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London 2010

Elephant Parade

During our 2010 visit to London, as we were walking across St. James Park, we saw several large, colorful statues of elephants.  These were part of Elephant Parade London, an event designed to raise funds and increase awareness of the endangered status of Asian elephants, whose numbers have declined by 90% over the past 100 years.  The 2010 London Elephant Parade comprised 260 elephant statues that were on display for two months in various locations around London.  The parade ended with an auction of the top 30 elephants held on the grounds of the Royal Hospital Chelsea.  Additional elephants were sold via an online auction.  In the process, approximately 3 million pounds were raised for Elephant Family, a British charity dedicated to saving the Asian elephant from extinction.  Above to the left is Kingdom by artist Rebecca Campbell.  We spotted this elephant at Sloane Square in Chelsea.  To the right is Gaia Elephant, who we found nearby on King's Road.  Gaia is the creation of artists Carolyn MacLeod, Kevin Darke, and Carlamaria Jackson.

In 2011 there will be Elephant Parades in Herleen (Netherlands), Copenhagen, and Singapore.  You can visit the Elephant Parade website to learn more about past, present, and future Elephant Parades.  There's also a webshop where you can purchase miniature replicas from past Elephant Parades, including London 2010.  We are the proud owners of a miniature "Tomato" by artist Kongchan Thanom, which appeared in the Amsterdam 2009 Elephant Parade.

Kew Gardens

I was at Kew Gardens during the Summer Festival that was held May 29 - September 5, 2010.  During this time, there was a Butterfly House located in the Princess of Wales Conservatory.  This provided an excellent opportunity to observe and photograph a variety of butterflies.



Hampton Court

Travel from central London to Hampton Court can be accomplished in 3-4 hours via boat or in 30-40 minutes via train.  While the boat trip would have been scenic, as well as the method of travel used when the first palace was built by Cardinal Wolsey (chief minister to Henry VIII) around 1514, we opted for the shorter train trip.  We were glad we did, for this gave us a full day to explore the large palace and extensive grounds.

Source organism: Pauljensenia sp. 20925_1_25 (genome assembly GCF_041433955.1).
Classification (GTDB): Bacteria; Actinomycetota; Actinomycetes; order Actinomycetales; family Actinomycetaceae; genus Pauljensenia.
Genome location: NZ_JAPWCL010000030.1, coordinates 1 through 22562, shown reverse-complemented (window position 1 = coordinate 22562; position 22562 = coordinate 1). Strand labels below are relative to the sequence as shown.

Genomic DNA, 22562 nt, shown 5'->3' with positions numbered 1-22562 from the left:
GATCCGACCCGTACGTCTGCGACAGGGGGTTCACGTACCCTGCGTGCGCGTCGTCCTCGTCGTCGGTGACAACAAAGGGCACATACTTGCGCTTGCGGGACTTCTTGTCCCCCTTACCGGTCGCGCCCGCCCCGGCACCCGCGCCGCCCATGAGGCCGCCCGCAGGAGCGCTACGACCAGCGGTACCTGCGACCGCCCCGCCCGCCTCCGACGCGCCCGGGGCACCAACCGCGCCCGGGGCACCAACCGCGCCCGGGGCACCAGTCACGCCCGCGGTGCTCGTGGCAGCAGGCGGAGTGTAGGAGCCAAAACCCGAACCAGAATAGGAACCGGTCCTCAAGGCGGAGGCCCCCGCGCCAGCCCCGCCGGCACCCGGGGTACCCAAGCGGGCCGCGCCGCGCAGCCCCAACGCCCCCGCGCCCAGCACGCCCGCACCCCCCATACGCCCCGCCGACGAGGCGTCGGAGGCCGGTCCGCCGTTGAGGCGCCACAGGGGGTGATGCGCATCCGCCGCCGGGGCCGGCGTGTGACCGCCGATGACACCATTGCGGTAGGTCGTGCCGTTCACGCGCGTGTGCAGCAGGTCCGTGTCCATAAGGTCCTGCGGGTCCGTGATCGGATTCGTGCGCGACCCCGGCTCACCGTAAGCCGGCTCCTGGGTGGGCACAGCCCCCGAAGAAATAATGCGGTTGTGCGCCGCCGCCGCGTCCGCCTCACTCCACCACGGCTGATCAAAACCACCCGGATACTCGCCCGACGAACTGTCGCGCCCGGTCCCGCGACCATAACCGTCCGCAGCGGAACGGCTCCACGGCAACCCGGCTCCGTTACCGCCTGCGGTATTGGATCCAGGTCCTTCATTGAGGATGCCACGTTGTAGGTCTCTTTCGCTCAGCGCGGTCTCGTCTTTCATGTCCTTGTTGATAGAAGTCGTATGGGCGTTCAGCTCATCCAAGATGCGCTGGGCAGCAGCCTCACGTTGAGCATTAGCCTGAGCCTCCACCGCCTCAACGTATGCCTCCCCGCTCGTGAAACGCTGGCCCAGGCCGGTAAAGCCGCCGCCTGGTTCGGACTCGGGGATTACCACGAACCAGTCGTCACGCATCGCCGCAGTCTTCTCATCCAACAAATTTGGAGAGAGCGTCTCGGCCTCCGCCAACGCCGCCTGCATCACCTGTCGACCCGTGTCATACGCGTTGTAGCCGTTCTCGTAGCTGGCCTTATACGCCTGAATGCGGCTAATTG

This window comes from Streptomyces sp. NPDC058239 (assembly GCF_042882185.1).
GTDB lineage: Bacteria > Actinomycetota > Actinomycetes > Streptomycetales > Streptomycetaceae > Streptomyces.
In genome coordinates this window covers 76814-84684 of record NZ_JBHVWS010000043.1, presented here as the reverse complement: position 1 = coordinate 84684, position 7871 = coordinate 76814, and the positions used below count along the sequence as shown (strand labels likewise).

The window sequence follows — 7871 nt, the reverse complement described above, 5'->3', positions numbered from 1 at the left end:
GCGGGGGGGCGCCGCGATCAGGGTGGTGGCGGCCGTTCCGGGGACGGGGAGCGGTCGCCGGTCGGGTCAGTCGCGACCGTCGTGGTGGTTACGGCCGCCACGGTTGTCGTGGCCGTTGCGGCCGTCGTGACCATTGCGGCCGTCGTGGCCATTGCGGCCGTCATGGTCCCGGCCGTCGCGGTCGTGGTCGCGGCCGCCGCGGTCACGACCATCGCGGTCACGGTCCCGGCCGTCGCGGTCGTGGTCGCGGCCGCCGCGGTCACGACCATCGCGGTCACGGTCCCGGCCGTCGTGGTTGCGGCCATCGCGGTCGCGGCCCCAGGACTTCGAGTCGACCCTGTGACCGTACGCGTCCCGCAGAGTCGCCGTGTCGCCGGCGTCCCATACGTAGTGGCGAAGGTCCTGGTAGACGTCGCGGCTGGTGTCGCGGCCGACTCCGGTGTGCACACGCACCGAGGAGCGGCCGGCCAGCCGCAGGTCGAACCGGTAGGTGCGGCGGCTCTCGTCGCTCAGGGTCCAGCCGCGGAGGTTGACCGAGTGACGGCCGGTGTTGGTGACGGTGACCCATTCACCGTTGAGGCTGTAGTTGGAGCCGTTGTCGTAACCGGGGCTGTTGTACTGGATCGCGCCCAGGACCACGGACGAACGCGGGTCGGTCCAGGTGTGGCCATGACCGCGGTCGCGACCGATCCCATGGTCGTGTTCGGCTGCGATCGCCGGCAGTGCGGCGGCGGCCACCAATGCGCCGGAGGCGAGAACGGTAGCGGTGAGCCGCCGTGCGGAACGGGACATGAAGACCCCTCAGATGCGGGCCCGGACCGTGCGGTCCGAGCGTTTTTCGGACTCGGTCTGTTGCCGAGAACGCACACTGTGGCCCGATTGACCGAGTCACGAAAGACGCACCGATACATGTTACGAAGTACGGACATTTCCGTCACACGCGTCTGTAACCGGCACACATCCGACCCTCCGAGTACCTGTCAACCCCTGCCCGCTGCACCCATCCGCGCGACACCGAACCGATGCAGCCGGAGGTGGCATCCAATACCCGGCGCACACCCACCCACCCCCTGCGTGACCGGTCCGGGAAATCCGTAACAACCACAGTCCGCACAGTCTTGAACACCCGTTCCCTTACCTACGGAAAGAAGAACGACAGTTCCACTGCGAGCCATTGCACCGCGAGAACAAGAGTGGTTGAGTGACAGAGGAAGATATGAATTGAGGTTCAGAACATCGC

The palace comprises the original Tudor structure, enlarged by Henry VIII after the property passed to him, and extensive additions in the Baroque style commissioned  by William III of Orange.

Starting with the grounds, we strolled through the formal gardens which date from the time of William and Mary, visited the maze and wilderness garden, enjoyed watching the swans with their new goslings on the lake, walked through the hornbeam bower, admired the pond gardens near Banqueting House, and checked out the Great Vine -- a remarkable grape vine planted in the 1700's which now yields over 500 lbs of grapes each year.

Within the palace walls, we visited the Great Hall (where Shakespeare's company performed), the richly appointed Chapel Royal, the Clock Courtyard, the Tudor-style garden in Chapel Court, the ancient oak spiral staircases, the royal apartments in both the Tudor and Baroque sections of the palace,  and William's Guard Hall and Dining Rooms.  We also enjoyed viewing artwork from the Royal Collection, which included ceramics and furniture, as well as tapestries and paintings.   In particular, the portraits of Henry VIII and his family painted by Hans Holbein and others, were interesting both historically and artistically.  However, the highlight of the interior palace for us were Henry's Kitchens (photo to the right), replete with engaging actors in costume and food historians happy to share their knowledge.  In these rooms, meals were prepared for banquets seating up to 600 in the Great Hall and for the approximately 1200 people who lived in the palace during the time of Henry VIII.
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